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Covent Garden or ‘the great square of Venus’ as it was otherwise known.


Though contemporary denunciations of moral laxity and societal perversion sounded loud, the literary and illustrative treatments of the likes of Moll King, the inspiration for Daniel Defoe’s Moll Flanders, and Hogarth’s portrayals of Betty Careless were certainly emblematic of the brothel-keepers profession, and appealed to a public hungry for depictions drawn from the racier side of life.  Then as now, sex sells, and there was also a profit to be made from the real-life stories of the likes of Jane  Douglas, ‘The Empress of the Bawds’, not to mention the sales of ‘sexual directories’ such as ‘The Wandering Whore’.  Published during the Restoration period, this was a precursor to the scandalous and eminently successful ‘Harris’s List of Covent Garden Ladies’ , listing the sexual attributes and services offered by numerous ‘light-skirts’ and the streets where prostitutes might be found, as well as the locations of the Garden’s prime brothels from which many practiced ‘the oldest profession’.


Frontispiece and title page of 1773 edition of Harris’s List of Covent-Garden Ladies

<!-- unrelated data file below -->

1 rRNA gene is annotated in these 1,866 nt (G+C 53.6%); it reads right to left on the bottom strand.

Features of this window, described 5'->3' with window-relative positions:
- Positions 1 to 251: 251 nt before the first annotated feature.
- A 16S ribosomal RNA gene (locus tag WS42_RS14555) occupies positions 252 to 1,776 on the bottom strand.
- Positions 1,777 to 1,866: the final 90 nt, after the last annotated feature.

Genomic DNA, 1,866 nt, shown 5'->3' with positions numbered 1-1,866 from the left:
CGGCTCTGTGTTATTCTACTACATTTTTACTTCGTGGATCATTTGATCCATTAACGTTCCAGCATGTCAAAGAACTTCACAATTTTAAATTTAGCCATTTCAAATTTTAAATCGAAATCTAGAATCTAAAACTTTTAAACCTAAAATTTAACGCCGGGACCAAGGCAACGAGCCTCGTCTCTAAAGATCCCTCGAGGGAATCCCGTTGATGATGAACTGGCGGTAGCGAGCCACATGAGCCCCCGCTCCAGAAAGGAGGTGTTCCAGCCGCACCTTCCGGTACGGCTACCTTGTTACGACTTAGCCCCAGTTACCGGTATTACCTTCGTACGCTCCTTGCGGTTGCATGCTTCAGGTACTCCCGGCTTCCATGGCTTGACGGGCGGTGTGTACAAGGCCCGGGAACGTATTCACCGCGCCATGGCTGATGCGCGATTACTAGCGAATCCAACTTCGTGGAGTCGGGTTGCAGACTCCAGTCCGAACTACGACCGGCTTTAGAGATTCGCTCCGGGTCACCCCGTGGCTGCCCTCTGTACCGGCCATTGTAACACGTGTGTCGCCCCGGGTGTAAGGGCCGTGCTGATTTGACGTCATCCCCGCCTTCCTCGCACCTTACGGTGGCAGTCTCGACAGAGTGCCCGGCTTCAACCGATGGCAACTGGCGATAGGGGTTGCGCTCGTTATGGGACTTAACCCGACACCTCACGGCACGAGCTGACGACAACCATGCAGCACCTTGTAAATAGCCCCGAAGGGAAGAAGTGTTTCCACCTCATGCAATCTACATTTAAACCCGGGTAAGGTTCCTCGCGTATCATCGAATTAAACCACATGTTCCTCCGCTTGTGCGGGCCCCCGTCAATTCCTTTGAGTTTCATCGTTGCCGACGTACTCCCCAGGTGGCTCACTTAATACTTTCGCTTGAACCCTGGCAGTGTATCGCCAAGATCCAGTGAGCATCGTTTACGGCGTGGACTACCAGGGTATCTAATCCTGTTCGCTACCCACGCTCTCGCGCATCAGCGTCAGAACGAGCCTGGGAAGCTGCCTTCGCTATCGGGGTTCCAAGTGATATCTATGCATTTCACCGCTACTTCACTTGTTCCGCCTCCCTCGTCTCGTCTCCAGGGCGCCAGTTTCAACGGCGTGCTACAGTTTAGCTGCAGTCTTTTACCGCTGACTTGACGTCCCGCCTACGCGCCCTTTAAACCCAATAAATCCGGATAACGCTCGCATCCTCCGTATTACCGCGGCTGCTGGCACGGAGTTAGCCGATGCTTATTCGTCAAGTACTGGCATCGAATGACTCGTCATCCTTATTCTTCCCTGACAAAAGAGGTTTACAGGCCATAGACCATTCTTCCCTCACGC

Of the services on offer from the ‘Ladies’ featured in Harris’s List, naturally you got what you paid for, and sometimes an unwelcome extra in the form of a venereal disease; this was, after all, an age ravaged by syphilis.  For the less discerning gent  a ‘ threepenny upright’, that is to say, an encounter out in the open with a lowly streetwalker, might suffice, while for clients seeking a little more discretion a visit to a ‘bawdy house’ or a ‘bagnio’ (a bathhouse which  doubled as brothel) would fit the bill.  Of course, depending on the kind of ‘house’ kept, these establishments ranged from the functional to the opulent, reflecting the ‘amusements’ on offer therein.  At the King’s Coffee House in Covent Garden, managed by the shrewd Moll King, sexual services were offered alongside the hot beverages, both served from the time the taverns shut until dawn, while the higher-end establishments, run by the likes of Elizabeth Dennison, were well known for “supplying the best ‘pieces’ in the Garden”.  Further up the scale, Charlotte Hayes considered one of the most desirable ‘women of the town’ was the owner of some of the city’s most luxurious brothels in and around King’s Place in St James’s.  Yet whether they be ‘Haymarket ware’, the term for a low-class prostitute, or a demanding courtesan, the goal was a common one – they were in it to make money.  And in this respect, much has been made of the economic contribution that the extent of prostitution had on the City’s prosperity, not only shaping eighteenth-century London but mooted as the financial bedrock of the City’s future development.